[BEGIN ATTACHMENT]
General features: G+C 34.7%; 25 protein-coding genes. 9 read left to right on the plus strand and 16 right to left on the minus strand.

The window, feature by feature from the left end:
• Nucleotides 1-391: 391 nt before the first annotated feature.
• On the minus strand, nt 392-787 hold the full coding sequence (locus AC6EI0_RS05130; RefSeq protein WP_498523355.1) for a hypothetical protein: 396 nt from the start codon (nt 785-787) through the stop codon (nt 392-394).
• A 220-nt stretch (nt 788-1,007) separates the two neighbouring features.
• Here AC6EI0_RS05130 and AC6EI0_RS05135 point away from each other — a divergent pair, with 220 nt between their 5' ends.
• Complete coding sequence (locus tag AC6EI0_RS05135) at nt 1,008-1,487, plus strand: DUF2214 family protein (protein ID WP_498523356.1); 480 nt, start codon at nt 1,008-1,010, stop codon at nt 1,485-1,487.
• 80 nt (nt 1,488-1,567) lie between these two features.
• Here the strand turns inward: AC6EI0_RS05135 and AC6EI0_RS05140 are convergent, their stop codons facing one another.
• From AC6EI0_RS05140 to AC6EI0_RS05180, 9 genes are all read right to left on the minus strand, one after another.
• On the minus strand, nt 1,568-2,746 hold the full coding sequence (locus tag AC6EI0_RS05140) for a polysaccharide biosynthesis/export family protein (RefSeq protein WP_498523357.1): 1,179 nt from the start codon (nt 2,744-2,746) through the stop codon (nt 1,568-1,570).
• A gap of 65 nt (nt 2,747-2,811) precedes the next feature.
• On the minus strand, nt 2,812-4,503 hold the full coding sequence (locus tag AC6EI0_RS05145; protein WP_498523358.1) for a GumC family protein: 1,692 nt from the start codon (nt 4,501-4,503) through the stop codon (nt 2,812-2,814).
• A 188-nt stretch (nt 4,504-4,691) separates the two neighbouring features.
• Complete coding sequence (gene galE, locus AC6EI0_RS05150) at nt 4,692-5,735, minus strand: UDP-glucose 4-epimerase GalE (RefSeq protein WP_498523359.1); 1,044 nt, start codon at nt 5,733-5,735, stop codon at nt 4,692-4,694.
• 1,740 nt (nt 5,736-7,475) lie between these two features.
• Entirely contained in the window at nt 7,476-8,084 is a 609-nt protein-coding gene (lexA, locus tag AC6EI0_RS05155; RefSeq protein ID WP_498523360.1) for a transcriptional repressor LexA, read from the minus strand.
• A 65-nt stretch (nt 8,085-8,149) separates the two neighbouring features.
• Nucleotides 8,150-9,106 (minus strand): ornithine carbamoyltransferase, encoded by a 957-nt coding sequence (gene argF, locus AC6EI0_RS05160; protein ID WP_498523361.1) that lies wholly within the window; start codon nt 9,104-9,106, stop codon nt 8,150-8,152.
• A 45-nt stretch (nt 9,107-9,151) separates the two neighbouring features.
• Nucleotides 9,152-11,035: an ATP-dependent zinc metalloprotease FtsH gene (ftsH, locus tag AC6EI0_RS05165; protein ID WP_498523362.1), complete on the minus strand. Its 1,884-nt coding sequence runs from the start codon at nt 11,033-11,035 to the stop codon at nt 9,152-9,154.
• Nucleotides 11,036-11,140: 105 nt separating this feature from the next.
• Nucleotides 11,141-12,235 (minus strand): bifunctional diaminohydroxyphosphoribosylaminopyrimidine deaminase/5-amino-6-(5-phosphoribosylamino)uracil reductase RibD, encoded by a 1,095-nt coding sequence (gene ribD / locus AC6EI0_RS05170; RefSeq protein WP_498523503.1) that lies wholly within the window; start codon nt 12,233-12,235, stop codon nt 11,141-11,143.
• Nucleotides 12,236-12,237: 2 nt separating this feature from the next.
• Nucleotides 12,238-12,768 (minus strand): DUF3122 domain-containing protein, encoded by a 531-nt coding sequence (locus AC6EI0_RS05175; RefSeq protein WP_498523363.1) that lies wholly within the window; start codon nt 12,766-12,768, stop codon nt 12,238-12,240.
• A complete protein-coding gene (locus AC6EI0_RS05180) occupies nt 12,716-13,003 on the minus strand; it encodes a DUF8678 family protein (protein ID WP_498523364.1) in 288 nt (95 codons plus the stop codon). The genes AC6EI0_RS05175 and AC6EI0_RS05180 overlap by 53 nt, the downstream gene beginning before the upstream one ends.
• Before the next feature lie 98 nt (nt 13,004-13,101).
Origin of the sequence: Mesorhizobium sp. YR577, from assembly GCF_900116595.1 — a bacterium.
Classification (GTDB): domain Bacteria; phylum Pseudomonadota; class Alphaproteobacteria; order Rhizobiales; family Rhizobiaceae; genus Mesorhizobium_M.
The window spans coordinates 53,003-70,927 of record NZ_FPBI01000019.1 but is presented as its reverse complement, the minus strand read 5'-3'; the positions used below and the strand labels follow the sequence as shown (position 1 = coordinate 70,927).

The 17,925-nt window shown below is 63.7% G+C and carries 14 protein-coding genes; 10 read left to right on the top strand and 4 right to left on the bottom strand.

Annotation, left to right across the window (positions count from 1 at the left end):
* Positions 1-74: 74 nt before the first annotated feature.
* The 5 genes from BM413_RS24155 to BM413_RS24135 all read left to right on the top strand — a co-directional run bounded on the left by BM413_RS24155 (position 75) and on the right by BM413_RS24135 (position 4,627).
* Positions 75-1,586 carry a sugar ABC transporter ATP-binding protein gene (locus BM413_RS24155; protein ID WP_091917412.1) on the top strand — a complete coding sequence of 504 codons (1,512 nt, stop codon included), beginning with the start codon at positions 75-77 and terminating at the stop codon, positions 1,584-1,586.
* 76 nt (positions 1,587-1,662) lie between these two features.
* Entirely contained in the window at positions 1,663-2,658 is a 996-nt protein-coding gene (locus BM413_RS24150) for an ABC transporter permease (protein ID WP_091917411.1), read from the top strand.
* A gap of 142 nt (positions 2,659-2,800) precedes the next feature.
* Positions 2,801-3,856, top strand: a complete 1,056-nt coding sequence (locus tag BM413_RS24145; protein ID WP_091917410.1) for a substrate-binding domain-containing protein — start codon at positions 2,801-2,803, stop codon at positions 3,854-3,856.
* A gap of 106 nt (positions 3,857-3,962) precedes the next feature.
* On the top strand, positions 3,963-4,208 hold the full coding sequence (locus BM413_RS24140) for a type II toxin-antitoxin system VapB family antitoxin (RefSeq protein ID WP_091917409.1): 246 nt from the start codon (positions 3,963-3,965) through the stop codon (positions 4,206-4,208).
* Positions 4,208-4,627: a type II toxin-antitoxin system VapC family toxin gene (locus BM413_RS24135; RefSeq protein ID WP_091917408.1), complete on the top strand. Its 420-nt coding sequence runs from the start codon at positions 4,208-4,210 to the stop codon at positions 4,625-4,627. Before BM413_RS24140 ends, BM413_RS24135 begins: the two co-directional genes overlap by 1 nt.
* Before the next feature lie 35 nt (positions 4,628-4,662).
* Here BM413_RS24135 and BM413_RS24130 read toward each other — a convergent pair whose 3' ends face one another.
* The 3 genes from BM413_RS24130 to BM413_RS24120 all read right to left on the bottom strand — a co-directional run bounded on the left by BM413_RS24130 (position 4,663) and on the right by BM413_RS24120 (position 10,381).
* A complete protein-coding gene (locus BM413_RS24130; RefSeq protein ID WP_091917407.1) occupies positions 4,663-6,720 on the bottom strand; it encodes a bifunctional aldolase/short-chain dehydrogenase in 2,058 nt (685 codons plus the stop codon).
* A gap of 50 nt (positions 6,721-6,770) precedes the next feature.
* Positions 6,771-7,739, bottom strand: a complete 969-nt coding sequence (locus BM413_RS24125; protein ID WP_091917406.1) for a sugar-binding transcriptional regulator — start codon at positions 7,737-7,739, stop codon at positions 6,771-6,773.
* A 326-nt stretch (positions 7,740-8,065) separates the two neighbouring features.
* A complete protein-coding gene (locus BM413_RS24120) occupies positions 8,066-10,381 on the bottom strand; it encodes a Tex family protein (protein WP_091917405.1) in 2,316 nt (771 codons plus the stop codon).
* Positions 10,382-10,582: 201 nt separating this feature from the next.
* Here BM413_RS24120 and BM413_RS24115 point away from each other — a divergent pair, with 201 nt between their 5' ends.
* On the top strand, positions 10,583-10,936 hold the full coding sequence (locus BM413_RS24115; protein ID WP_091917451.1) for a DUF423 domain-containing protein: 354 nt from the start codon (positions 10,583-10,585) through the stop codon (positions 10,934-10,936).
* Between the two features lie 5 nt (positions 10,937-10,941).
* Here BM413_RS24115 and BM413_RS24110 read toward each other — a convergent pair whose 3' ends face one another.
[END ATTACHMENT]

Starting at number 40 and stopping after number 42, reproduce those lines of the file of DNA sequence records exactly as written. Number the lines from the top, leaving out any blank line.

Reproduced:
* A gap of 106 nt (positions 3,857-3,962) precedes the next feature.
* On the top strand, positions 3,963-4,208 hold the full coding sequence (locus BM413_RS24140) for a type II toxin-antitoxin system VapB family antitoxin (RefSeq protein ID WP_091917409.1): 246 nt from the start codon (positions 3,963-3,965) through the stop codon (positions 4,206-4,208).
* Positions 4,208-4,627: a type II toxin-antitoxin system VapC family toxin gene (locus BM413_RS24135; RefSeq protein ID WP_091917408.1), complete on the top strand. Its 420-nt coding sequence runs from the start codon at positions 4,208-4,210 to the stop codon at positions 4,625-4,627. Before BM413_RS24140 ends, BM413_RS24135 begins: the two co-directional genes overlap by 1 nt.